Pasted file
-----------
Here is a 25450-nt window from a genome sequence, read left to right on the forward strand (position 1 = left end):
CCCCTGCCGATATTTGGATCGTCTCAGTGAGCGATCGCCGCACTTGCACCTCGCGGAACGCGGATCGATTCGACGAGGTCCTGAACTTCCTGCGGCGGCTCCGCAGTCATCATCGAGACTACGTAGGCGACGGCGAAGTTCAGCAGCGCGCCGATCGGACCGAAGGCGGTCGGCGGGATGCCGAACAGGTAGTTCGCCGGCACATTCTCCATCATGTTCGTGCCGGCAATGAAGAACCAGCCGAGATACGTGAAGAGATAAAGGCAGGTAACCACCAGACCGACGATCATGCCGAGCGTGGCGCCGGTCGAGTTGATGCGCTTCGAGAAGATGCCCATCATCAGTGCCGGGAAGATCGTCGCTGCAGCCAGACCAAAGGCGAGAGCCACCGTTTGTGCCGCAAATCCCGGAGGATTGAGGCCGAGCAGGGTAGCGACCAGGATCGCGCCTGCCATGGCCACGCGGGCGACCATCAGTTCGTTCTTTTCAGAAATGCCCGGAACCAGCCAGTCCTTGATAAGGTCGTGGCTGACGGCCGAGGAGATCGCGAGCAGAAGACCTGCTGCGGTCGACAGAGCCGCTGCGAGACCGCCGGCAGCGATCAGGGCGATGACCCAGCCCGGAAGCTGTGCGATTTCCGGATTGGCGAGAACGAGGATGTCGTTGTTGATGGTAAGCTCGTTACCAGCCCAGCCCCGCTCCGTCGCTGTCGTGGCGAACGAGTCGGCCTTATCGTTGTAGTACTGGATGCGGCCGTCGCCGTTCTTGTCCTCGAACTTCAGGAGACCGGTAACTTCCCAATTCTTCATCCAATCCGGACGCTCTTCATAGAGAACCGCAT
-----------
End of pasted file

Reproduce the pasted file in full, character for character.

Here is a 25450-nt window from a genome sequence, read left to right on the forward strand (position 1 = left end):
CCCCTGCCGATATTTGGATCGTCTCAGTGAGCGATCGCCGCACTTGCACCTCGCGGAACGCGGATCGATTCGACGAGGTCCTGAACTTCCTGCGGCGGCTCCGCAGTCATCATCGAGACTACGTAGGCGACGGCGAAGTTCAGCAGCGCGCCGATCGGACCGAAGGCGGTCGGCGGGATGCCGAACAGGTAGTTCGCCGGCACATTCTCCATCATGTTCGTGCCGGCAATGAAGAACCAGCCGAGATACGTGAAGAGATAAAGGCAGGTAACCACCAGACCGACGATCATGCCGAGCGTGGCGCCGGTCGAGTTGATGCGCTTCGAGAAGATGCCCATCATCAGTGCCGGGAAGATCGTCGCTGCAGCCAGACCAAAGGCGAGAGCCACCGTTTGTGCCGCAAATCCCGGAGGATTGAGGCCGAGCAGGGTAGCGACCAGGATCGCGCCTGCCATGGCCACGCGGGCGACCATCAGTTCGTTCTTTTCAGAAATGCCCGGAACCAGCCAGTCCTTGATAAGGTCGTGGCTGACGGCCGAGGAGATCGCGAGCAGAAGACCTGCTGCGGTCGACAGAGCCGCTGCGAGACCGCCGGCAGCGATCAGGGCGATGACCCAGCCCGGAAGCTGTGCGATTTCCGGATTGGCGAGAACGAGGATGTCGTTGTTGATGGTAAGCTCGTTACCAGCCCAGCCCCGCTCCGTCGCTGTCGTGGCGAACGAGTCGGCCTTATCGTTGTAGTACTGGATGCGGCCGTCGCCGTTCTTGTCCTCGAACTTCAGGAGACCGGTAACTTCCCAATTCTTCATCCAATCCGGACGCTCTTCATAGAGAACCGCAT